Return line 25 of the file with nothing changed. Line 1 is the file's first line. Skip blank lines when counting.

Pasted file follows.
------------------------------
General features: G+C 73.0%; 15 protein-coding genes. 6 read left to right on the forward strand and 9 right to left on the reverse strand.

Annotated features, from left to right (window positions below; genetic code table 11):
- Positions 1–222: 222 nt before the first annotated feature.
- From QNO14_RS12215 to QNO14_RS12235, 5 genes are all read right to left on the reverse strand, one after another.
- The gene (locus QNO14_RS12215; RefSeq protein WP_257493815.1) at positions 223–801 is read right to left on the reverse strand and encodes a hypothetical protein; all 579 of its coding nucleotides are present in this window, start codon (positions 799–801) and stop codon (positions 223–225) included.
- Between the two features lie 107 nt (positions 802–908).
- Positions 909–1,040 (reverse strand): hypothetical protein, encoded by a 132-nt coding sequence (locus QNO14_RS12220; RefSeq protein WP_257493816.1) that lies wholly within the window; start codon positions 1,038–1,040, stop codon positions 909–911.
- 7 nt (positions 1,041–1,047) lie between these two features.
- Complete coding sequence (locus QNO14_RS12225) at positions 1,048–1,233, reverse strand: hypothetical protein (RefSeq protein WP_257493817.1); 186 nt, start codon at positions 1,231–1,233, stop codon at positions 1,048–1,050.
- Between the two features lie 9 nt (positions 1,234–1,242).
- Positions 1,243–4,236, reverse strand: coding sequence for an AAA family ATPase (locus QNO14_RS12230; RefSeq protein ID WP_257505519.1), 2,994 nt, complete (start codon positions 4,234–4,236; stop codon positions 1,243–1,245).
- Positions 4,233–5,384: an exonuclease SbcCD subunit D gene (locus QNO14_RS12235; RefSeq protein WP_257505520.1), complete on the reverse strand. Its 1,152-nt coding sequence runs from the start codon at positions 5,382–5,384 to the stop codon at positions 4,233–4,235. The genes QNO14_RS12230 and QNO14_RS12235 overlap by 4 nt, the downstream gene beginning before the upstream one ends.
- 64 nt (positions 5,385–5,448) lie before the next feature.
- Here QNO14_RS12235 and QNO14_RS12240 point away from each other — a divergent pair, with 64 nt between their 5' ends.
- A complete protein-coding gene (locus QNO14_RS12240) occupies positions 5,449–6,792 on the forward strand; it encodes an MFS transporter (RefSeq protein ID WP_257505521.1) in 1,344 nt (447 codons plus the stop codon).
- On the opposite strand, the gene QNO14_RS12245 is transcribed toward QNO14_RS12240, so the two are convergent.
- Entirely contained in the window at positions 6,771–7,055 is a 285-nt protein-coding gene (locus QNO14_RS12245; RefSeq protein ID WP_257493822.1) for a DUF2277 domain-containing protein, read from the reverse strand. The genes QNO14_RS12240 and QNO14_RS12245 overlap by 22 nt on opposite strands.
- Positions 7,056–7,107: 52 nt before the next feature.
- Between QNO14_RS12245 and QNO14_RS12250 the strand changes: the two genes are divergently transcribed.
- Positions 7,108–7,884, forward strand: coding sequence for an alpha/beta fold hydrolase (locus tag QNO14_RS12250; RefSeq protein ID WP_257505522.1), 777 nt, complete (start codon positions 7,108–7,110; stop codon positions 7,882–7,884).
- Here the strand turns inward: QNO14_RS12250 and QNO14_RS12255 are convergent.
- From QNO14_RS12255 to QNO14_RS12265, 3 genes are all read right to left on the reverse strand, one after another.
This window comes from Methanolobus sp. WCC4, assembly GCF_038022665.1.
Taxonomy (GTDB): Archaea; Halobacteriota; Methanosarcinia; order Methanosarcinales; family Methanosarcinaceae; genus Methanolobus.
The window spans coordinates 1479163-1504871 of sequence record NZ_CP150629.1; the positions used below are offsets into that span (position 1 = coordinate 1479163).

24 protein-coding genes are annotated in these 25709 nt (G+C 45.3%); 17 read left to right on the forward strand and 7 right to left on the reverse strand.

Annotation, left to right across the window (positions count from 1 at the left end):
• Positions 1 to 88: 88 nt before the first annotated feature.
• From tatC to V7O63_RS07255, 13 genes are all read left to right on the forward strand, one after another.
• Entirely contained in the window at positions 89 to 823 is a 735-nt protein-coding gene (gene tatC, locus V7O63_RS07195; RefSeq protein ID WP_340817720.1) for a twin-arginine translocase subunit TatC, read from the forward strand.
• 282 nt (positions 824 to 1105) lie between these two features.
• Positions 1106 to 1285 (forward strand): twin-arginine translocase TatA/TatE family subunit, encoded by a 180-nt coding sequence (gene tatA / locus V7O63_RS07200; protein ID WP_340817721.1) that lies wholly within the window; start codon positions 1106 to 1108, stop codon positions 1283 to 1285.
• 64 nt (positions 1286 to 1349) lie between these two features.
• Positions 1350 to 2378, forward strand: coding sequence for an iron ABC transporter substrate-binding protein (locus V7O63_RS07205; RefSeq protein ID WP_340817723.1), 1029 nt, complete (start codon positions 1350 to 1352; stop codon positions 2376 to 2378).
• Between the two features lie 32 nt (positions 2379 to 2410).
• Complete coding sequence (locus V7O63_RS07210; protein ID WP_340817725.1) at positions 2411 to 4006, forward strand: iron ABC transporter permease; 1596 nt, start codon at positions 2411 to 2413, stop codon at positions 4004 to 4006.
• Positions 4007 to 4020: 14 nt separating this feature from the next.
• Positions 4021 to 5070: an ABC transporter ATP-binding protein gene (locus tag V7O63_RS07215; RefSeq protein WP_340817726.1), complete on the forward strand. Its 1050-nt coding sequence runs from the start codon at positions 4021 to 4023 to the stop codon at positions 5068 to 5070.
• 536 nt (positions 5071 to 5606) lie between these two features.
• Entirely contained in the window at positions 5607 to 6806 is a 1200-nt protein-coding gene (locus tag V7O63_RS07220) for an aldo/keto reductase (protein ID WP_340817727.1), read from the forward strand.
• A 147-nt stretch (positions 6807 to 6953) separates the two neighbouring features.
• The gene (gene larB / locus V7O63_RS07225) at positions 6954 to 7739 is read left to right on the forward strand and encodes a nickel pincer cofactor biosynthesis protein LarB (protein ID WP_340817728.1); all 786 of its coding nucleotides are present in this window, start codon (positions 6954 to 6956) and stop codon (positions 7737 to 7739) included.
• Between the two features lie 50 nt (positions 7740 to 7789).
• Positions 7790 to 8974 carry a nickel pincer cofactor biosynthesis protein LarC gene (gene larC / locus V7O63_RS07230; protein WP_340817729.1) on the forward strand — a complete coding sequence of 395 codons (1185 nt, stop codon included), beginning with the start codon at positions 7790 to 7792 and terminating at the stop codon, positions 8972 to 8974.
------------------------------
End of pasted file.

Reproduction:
The window spans coordinates 1479163-1504871 of sequence record NZ_CP150629.1; the positions used below are offsets into that span (position 1 = coordinate 1479163).